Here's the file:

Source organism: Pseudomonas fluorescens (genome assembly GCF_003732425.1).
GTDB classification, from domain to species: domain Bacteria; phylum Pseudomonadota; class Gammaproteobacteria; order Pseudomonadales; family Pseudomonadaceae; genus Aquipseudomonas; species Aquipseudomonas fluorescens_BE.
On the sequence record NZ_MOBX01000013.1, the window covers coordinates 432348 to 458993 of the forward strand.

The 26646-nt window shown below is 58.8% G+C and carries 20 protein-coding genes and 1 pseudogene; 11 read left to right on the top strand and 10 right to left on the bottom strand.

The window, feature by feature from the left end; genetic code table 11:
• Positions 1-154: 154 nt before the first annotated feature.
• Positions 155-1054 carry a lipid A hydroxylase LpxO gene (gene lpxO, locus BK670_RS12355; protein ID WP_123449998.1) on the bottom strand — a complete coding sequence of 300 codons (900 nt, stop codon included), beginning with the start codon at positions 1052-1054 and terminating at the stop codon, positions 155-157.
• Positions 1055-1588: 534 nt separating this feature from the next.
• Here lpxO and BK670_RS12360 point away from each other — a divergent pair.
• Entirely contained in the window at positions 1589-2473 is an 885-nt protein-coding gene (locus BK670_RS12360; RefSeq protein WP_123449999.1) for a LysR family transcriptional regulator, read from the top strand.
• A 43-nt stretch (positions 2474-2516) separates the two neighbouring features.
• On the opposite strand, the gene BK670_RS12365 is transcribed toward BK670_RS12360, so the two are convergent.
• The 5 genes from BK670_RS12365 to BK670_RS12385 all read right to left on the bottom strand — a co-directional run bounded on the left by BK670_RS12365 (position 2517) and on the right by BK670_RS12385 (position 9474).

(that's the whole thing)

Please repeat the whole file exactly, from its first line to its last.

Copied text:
Source organism: Pseudomonas fluorescens (genome assembly GCF_003732425.1).
GTDB classification, from domain to species: domain Bacteria; phylum Pseudomonadota; class Gammaproteobacteria; order Pseudomonadales; family Pseudomonadaceae; genus Aquipseudomonas; species Aquipseudomonas fluorescens_BE.
On the sequence record NZ_MOBX01000013.1, the window covers coordinates 432348 to 458993 of the forward strand.

The 26646-nt window shown below is 58.8% G+C and carries 20 protein-coding genes and 1 pseudogene; 11 read left to right on the top strand and 10 right to left on the bottom strand.

The window, feature by feature from the left end; genetic code table 11:
• Positions 1-154: 154 nt before the first annotated feature.
• Positions 155-1054 carry a lipid A hydroxylase LpxO gene (gene lpxO, locus BK670_RS12355; protein ID WP_123449998.1) on the bottom strand — a complete coding sequence of 300 codons (900 nt, stop codon included), beginning with the start codon at positions 1052-1054 and terminating at the stop codon, positions 155-157.
• Positions 1055-1588: 534 nt separating this feature from the next.
• Here lpxO and BK670_RS12360 point away from each other — a divergent pair.
• Entirely contained in the window at positions 1589-2473 is an 885-nt protein-coding gene (locus BK670_RS12360; RefSeq protein WP_123449999.1) for a LysR family transcriptional regulator, read from the top strand.
• A 43-nt stretch (positions 2474-2516) separates the two neighbouring features.
• On the opposite strand, the gene BK670_RS12365 is transcribed toward BK670_RS12360, so the two are convergent.
• The 5 genes from BK670_RS12365 to BK670_RS12385 all read right to left on the bottom strand — a co-directional run bounded on the left by BK670_RS12365 (position 2517) and on the right by BK670_RS12385 (position 9474).